Aamjiwnaang day camp fosters interest in science, technology, engineering and math

Actua, a national organization that promotes STEM (science, technology, engineering and math) education for children, held a camp this week at the Aamjiwnaang First Nation near Sarnia.

First Nation near Sarnia one of six Indigenous communities where the camp was held this summer

Six-and-a-half year-old Lariah holds an Ozobot, a tiny robot. (Jonathan Pinto/CBC)

Just because children are out of school for the summer doesn't mean they've turned off their curiosity or willingness to learn.

The proof was on full display at the Aamjiwnaang First Nation's Maawn Doosh Gumig community centre this week, where Actua, a national organization that promotes STEM — science, technology, engineering and math — education, held a day camp for children aged seven to 12.

Sasha Ekomiak, an Inuit woman from Elliot Lake, was one of the instructors at this week's camp. She's studying biology at Nipissing University and plans to become a veterinarian. (Jonathan Pinto/CBC)

The goal of the camp is to encourage Indigenous youth to go into STEM careers, explained Sasha Ekomiak, one of the instructors.

"[We want to] help them realize that STEM is all around them, not just making slime," she said.

One of the activities is called "Minerals in your Mouth", which introduces children to dentistry. (Jonathan Pinto/CBC)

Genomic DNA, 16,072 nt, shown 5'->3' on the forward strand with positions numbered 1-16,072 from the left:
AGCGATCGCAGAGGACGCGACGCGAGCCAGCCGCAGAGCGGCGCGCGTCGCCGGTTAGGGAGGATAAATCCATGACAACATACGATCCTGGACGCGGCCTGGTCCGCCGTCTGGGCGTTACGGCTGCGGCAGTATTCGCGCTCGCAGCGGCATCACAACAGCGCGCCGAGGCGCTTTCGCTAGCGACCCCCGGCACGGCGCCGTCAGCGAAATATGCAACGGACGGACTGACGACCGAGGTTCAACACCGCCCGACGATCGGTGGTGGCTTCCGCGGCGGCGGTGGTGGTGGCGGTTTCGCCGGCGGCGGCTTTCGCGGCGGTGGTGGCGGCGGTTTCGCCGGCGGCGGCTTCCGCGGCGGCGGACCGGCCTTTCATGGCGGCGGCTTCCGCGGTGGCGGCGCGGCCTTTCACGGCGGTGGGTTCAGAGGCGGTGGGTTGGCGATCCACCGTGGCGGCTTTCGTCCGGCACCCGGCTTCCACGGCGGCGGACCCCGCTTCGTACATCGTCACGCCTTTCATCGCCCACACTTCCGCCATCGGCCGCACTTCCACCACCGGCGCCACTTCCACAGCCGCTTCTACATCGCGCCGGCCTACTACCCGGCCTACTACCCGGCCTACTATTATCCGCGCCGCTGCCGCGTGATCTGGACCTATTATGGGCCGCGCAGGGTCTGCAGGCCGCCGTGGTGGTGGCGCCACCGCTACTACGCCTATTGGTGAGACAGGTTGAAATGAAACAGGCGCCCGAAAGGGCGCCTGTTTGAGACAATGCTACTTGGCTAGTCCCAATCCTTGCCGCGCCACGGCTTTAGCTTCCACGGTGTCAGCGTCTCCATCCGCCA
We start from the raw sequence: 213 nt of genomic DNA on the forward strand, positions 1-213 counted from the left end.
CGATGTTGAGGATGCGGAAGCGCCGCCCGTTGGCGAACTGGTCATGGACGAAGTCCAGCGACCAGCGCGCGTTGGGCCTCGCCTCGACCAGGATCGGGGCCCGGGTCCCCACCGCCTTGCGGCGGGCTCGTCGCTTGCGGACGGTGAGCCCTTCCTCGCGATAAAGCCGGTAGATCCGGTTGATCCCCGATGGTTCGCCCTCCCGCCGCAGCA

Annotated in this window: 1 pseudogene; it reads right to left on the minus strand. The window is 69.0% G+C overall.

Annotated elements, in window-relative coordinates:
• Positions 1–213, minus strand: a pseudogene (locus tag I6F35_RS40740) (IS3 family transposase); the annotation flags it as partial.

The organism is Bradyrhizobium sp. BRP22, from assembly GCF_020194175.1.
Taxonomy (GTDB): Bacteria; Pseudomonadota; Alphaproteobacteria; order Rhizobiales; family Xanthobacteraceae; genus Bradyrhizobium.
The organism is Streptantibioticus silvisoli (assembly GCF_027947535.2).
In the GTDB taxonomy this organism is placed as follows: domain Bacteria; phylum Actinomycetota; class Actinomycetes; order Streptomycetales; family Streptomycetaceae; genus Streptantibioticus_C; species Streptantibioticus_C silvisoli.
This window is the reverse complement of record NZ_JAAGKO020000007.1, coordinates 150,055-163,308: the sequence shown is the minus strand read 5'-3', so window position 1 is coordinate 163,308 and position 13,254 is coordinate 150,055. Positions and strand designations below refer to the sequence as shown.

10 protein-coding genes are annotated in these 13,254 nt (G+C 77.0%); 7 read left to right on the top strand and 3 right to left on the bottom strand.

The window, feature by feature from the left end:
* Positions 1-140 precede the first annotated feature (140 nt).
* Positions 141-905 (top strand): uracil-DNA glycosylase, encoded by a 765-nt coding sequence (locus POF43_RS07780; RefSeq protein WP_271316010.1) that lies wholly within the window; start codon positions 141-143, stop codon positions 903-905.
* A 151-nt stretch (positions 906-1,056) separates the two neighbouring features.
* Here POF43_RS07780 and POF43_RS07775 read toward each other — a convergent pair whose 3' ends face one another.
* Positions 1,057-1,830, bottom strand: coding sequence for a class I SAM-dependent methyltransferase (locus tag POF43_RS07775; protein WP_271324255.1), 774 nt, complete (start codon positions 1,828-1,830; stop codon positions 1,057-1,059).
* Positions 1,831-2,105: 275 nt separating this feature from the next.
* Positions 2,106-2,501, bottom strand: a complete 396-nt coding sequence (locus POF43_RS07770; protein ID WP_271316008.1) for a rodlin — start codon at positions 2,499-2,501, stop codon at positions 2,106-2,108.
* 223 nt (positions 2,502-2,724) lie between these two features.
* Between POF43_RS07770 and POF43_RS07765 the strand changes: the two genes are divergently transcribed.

Campers engage in activities in and out of the community centre during the week-long session.

Participants learn how to make toothpaste as part of the dentistry activity. (Jonathan Pinto/CBC)

"We go from Ozobots, which are baby robots the kids can play with; we do an activity called Minerals in your Mouth, which is like dentistry, we do chemistry," said Ekomiak. "It's a lot of fun for the kids to engage in."

The Ozobots follow the markings drawn by the children. (Jonathan Pinto/CBC)
Sequences of different colours are used to give the robots instructions. (Jonathan Pinto/CBC)

Ten-year-old Mitchal Yellowman was one of the children inspired by the camp. When asked what activity he enjoyed the most, Yellowman was quick to point to the dentistry work. 

Ten-year-old Mitchal Yellowman enjoyed the dentistry activities. (Jonathan Pinto/CBC)

"You get to see what the dentists get to do," he said. "When they work on your teeth you don't get to see it."

Does Yellowman want to become a dentist when he grows up?

"Probably," he answered.


Jonathan Pinto is the host of Up North, CBC Radio One's regional afternoon show for Northern Ontario and is based in Sudbury. He was formerly a reporter/editor and an associate producer at CBC Windsor. Email